LONDON: UK consumers reacted positively to brands which recently permitted their television advertisements to be recreated using Lego characters and even found them more engaging than the originals according to new research.
YouGov used online advertisement dial testing, based on samples of more than 200 viewers of both the Lego ads and the originals, and found that for the four brands tested – the charity British Heart Foundation (BHF), comparison website Confused.com, telecoms business BT and hotel chain Premier Inn – the Lego versions performed better
The BHF ad registered the highest levels of recall for both ad forms – 32% for the Lego one and 86% for the original.
Comparable figures for Premier Inn were 31% vs 61%, for BT, 25% vs 74% and for Confused.com 25% vs 58%.
But the BHF ad, featuring ex-footballer Vinnie Jones gruffly describing how to apply CPR to the beat of the Bee Gees' song Stayin' Alive, was the clear favourite, the original being cited by 60% of respondents and the Lego version by 53%.
YouGov noted the impact of celebrities, as second favourite Premier Inn (11% original and 8% Lego) included an endorsement from actor and comedian Lenny Henry.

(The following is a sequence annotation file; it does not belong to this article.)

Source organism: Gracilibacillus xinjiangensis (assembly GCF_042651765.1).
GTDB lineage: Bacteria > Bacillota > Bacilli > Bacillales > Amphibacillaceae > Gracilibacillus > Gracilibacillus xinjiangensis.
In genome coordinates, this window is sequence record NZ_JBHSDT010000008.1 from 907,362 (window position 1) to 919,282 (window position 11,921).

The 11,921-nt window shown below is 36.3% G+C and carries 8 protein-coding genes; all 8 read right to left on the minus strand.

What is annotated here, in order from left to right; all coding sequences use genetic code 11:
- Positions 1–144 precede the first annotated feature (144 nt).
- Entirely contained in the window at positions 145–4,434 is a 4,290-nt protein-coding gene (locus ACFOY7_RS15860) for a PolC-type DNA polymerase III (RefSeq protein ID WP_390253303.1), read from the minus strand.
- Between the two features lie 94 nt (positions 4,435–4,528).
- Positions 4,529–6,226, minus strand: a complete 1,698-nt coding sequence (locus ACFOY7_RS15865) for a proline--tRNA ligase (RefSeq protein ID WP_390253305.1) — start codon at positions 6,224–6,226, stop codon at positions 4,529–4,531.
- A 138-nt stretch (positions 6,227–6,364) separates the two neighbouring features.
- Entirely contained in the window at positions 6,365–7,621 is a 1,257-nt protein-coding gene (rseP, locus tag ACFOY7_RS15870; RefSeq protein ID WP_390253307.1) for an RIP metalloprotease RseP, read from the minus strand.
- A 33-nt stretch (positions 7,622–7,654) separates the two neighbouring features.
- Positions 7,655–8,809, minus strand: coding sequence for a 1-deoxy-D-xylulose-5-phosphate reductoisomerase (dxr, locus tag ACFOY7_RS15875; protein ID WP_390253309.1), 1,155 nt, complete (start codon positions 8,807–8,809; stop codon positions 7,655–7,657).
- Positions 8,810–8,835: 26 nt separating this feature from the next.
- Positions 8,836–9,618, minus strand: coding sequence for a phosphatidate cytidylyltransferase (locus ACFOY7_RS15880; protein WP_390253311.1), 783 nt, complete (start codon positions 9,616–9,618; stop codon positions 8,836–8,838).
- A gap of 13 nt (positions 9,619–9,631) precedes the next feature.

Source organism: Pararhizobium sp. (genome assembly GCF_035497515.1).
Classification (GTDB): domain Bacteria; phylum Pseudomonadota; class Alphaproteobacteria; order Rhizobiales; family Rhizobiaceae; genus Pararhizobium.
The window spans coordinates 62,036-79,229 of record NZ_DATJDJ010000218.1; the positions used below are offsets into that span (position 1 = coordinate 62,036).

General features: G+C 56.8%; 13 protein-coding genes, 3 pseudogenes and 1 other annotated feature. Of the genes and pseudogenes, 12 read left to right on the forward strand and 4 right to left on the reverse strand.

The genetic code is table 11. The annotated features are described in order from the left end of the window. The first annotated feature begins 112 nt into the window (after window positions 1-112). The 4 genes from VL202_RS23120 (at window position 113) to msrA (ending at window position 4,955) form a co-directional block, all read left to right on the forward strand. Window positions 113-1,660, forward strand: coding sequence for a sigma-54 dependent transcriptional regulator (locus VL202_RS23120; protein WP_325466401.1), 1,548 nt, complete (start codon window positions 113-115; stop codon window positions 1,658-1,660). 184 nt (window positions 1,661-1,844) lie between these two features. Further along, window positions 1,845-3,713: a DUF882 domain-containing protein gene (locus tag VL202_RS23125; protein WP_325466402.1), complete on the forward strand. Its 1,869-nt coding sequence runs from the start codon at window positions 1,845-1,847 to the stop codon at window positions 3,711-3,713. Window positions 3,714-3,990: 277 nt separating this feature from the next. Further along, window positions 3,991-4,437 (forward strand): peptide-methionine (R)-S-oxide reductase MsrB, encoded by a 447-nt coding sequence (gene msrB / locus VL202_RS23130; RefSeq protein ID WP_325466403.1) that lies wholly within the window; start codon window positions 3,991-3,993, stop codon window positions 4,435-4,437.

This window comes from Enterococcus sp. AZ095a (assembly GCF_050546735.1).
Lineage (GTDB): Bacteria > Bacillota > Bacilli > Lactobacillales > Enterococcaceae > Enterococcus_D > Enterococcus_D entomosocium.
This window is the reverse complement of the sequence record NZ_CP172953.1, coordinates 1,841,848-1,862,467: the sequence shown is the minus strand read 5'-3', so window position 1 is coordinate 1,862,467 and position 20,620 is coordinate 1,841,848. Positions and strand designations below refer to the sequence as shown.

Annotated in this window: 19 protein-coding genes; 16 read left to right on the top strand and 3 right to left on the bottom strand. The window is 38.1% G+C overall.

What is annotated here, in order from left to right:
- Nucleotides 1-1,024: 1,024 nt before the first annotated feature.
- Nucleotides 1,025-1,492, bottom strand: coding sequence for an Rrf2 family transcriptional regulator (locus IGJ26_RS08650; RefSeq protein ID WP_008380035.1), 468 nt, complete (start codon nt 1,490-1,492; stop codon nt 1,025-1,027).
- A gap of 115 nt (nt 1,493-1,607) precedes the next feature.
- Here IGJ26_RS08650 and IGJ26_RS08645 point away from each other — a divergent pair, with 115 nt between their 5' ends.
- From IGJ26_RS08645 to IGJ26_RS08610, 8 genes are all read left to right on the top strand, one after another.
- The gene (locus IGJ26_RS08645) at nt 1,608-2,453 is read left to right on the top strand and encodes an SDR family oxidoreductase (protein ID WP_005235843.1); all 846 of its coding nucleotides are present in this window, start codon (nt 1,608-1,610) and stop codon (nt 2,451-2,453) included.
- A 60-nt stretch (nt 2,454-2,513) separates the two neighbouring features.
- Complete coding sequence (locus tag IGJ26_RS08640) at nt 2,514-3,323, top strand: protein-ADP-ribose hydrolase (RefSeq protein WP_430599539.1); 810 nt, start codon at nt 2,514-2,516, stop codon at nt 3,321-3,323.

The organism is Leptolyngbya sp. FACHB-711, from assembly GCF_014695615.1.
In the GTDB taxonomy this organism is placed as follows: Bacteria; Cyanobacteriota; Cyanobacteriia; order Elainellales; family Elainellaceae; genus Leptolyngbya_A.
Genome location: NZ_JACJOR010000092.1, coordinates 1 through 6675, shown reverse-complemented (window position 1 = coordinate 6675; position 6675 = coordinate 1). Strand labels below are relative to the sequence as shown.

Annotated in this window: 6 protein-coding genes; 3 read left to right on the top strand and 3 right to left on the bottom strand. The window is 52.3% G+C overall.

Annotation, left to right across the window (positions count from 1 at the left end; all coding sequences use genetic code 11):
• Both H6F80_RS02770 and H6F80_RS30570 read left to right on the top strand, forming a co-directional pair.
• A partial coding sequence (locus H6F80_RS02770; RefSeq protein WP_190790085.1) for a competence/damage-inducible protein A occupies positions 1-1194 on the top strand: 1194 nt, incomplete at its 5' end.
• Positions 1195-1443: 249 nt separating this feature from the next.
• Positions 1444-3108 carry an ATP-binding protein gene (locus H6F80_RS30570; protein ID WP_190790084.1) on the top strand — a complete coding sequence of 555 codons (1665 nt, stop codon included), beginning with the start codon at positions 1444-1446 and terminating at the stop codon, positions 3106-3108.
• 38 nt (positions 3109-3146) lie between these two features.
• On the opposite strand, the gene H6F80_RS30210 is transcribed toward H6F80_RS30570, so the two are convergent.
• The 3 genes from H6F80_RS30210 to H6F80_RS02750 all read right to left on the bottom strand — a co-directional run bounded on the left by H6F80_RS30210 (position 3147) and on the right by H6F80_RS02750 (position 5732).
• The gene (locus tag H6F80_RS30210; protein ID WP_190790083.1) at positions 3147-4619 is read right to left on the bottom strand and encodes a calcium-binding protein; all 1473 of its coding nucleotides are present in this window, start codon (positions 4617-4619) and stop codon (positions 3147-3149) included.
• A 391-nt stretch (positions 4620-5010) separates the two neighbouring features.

And while Premier Inn may have been a distant runner-up in the popularity stakes, the proportion of viewers who "loved" it leapt fivefold when considering the Lego version over the original (from 5% to 24%).
But in terms of brand sentiment, BHF was far ahead: 15% of respondents said the original ad made them feel a lot more positive about the brand but this leapt to 33% when considering the Lego ad.
And while Premier Inn registered a similar scale of increase, the actual numbers were much lower, from 4% to 9%.
Viewers were hugely positive about the Lego ads, with around 60% saying they stood out and were more memorable than usual ads. Fully 73% declared that more brands should think of creative ways to advertise.
They were divided, however, on the likelihood of sharing such ads. Around one third (35%) had no strong feelings on the matter, while similar proportions agreed they would talk about or share the ads (34%) or would not (31%).
Data sourced from YouGov; additional content by Warc staff